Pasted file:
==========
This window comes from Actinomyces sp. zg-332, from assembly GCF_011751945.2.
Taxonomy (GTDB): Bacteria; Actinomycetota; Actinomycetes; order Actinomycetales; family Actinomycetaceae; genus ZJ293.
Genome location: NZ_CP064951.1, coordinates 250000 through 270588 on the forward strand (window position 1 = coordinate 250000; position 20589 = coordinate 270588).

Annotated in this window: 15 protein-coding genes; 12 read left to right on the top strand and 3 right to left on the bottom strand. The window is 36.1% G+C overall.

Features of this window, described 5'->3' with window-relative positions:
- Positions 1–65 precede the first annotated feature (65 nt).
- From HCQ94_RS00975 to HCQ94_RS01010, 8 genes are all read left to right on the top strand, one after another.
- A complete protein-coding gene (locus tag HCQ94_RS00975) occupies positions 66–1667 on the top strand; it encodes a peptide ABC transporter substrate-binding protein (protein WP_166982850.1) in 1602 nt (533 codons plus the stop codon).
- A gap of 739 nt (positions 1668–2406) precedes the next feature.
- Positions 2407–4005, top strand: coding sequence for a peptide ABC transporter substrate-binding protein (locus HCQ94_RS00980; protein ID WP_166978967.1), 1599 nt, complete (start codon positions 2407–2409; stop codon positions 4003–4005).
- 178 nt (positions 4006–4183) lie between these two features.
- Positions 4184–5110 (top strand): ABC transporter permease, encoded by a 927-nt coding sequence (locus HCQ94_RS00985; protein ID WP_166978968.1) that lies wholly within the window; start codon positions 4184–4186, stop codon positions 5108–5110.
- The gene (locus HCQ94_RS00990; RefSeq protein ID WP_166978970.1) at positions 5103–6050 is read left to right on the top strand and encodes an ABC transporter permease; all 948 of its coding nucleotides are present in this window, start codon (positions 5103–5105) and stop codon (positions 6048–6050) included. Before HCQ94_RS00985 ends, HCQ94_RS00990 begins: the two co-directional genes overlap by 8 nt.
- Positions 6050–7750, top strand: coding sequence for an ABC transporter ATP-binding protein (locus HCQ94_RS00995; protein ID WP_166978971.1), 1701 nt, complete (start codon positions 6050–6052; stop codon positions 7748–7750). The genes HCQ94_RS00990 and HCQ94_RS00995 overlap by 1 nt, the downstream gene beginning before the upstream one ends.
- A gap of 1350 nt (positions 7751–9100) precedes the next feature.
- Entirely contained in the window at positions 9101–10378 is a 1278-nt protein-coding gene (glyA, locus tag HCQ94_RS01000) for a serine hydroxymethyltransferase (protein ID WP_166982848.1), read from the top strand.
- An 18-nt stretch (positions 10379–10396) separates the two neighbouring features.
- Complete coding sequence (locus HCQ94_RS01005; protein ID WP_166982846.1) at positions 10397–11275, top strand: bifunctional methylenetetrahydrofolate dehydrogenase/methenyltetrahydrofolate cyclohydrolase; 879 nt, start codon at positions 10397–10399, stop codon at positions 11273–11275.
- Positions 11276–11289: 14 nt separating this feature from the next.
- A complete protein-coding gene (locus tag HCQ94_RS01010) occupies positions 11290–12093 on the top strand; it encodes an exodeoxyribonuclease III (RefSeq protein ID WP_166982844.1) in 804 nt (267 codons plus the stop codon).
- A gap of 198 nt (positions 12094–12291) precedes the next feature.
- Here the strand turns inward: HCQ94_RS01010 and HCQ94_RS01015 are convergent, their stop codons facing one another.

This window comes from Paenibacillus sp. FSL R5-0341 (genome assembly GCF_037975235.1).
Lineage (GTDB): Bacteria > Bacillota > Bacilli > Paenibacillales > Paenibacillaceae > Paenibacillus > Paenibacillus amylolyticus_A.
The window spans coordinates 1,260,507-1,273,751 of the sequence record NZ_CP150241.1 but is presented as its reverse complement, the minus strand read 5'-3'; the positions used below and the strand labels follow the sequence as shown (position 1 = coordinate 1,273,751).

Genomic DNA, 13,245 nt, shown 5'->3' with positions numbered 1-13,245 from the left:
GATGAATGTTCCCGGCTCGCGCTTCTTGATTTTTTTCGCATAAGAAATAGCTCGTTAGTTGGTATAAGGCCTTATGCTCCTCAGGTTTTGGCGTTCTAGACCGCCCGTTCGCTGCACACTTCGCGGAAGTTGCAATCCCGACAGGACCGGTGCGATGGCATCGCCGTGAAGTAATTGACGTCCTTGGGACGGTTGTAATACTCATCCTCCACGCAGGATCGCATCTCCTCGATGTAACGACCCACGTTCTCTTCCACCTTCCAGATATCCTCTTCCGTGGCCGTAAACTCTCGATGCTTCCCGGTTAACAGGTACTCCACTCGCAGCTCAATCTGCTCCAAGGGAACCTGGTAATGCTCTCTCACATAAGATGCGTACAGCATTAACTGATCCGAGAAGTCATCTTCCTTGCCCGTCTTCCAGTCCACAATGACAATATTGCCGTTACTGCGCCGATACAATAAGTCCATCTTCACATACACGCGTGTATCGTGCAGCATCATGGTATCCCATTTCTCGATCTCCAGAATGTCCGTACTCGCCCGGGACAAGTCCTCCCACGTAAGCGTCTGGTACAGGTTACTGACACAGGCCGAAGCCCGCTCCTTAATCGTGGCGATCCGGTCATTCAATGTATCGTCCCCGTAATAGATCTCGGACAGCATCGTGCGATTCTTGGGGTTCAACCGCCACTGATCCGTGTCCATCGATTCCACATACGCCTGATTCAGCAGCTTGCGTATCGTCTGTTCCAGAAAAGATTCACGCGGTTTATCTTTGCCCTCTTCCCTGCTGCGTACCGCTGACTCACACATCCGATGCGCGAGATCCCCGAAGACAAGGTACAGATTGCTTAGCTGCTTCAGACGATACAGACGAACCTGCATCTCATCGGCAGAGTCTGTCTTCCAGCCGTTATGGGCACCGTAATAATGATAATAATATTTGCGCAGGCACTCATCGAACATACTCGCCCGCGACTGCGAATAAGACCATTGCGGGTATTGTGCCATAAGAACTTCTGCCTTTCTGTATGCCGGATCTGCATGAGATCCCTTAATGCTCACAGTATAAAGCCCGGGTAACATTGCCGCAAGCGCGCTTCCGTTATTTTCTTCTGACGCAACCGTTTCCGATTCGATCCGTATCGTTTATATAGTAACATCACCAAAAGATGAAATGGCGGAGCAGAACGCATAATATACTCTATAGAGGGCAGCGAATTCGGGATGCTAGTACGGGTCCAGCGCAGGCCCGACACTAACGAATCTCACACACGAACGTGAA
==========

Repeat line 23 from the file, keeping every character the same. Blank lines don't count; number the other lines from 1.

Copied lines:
This window comes from Paenibacillus sp. FSL R5-0341 (genome assembly GCF_037975235.1).